I checked in at the Musing Mondays blog, which is the host for a weekly book meme or blogging prompt. Here is this week’s prompt:
Tell us what book(s) you recently bought for yourself or someone else, and why you chose that/those book(s). What book are you currently desperate to get your hands on? Tell us about it! Also tell us what you’re reading right now — what you think of it, so far; why you chose it; what you are (or, aren’t) enjoying it.
On social media people share their first swim of the season and barbeque grill fired up for the first time. Summer is here. The bookstores are rolling out their summer reading titles. These summer books, to my amusement, are quite diverse in their target audience and intensity of the subject matter. My reading for once is not influenced by change of season, weather, or travel plan. That said, I tend to pick lighter books that don’t require much brain juice to comprehend so I can bring with me to the pool. Summer reading always has an academic connotation: students are loaded with a pile of books to be completed over summer holiday. I think students should be given wide latitude in deciding what they want to read, instead of the Moby Dick-model. At Barnes & Noble and some local bookstores, I was a little taken aback by some of the titles: Columbine? Lolita? My school made me read Lolita in 10th grade but I don’t think some parts of this country would even allow that book to be shelved in public libraries! Interesting is that many of these summer reading books were once banned books: Leaves of Grass, Madame Bovary, Jungle, One Flew Over the Cuckoo’s Nest, and Bell Jar. I read most of these in school, except Bell Jar, which was required reading for a literature course in Freshman year of college. Bell Jar is too depressing as a summer book.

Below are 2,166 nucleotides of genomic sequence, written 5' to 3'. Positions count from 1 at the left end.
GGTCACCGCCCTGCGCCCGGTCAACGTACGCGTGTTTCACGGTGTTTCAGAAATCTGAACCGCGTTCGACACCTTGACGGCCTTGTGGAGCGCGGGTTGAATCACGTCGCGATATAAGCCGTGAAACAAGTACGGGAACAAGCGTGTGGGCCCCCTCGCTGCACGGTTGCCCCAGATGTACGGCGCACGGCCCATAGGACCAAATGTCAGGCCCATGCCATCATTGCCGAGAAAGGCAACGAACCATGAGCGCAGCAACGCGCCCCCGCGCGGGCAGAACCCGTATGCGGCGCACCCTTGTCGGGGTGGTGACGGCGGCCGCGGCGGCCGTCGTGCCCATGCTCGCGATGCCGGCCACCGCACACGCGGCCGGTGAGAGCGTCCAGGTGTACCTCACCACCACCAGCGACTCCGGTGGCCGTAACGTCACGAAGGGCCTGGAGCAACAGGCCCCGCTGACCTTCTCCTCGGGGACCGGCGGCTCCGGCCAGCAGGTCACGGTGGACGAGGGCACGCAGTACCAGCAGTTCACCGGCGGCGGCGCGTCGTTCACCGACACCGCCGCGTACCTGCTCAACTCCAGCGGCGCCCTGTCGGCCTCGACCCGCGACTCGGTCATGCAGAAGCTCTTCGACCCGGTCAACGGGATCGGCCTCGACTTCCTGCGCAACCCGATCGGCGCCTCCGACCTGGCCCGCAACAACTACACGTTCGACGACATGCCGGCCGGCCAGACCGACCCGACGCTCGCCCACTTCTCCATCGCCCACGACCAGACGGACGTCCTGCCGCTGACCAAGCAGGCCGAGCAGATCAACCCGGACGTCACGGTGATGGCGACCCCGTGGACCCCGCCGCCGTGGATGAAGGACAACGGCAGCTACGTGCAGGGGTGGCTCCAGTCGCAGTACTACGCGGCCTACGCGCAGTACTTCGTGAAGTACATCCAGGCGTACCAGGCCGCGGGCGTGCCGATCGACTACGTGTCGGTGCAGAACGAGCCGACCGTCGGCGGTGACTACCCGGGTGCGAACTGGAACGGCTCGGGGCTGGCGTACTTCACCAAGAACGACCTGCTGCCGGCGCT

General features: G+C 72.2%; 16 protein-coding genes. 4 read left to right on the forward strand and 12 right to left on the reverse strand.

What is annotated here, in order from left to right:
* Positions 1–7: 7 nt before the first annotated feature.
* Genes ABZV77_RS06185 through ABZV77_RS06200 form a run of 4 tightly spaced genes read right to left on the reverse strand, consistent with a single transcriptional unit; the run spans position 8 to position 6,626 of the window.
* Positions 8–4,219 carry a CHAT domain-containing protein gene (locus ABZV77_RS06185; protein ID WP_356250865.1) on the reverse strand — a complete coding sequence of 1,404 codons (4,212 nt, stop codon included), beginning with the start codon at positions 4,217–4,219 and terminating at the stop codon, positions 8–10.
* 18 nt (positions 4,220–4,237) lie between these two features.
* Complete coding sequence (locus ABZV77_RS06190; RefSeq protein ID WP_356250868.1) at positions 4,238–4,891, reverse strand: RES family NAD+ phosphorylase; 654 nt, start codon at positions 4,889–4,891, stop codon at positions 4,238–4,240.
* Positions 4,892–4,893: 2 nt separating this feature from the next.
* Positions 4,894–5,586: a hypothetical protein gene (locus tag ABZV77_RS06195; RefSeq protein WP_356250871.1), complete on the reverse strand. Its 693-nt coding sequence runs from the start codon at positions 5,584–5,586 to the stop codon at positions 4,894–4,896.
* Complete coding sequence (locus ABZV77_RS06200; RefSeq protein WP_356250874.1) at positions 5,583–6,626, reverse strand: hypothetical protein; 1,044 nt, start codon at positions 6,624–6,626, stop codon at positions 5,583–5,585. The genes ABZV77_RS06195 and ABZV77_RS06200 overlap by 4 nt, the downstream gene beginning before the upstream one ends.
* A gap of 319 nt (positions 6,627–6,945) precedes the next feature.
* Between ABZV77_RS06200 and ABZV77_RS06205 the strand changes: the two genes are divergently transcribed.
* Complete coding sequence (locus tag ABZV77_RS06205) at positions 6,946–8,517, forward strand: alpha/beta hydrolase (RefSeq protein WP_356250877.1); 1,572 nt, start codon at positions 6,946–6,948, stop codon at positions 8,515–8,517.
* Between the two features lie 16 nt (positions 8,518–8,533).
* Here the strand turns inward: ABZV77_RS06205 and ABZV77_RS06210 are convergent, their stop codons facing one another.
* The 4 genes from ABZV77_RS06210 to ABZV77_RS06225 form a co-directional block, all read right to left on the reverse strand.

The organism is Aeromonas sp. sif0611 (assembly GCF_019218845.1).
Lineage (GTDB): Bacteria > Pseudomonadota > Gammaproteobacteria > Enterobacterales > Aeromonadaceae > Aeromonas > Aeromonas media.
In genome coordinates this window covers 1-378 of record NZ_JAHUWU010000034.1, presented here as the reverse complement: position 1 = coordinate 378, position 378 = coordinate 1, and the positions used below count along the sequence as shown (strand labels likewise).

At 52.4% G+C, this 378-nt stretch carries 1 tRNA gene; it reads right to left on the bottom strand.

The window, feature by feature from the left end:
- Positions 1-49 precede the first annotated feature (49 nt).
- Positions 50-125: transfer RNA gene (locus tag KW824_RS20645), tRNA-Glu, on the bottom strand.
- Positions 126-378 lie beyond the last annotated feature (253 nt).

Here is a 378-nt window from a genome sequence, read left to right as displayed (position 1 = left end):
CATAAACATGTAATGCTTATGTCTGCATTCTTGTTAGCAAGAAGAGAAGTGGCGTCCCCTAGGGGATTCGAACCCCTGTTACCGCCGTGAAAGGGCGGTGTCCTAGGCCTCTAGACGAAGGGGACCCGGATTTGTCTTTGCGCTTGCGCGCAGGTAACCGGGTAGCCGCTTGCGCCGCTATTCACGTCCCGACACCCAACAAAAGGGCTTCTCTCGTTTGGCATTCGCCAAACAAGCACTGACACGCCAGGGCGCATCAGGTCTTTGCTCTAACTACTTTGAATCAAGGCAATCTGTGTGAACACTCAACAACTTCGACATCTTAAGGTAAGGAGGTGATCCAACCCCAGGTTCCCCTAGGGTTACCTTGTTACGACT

As much as I don’t make a list for summer, I have inclined toward including travel books—memoirs and narratives. Dreaming in French captures the Paris years of Jacqueline Bouvier Kennedy, Susan Sontag, and Angela Davis. People Who Eats Darkness is a true crime story of 21-year-old Lucie Blackman who went missing in Tokyo. The city had simply swallowed her up. The Geography of Bliss is a grump’s journey to look for the “unheralded happy places.” These are great books to sizzle in imagination and far places. They are easy readings that you can pick up without having to back-track between pool times and cocktail hours.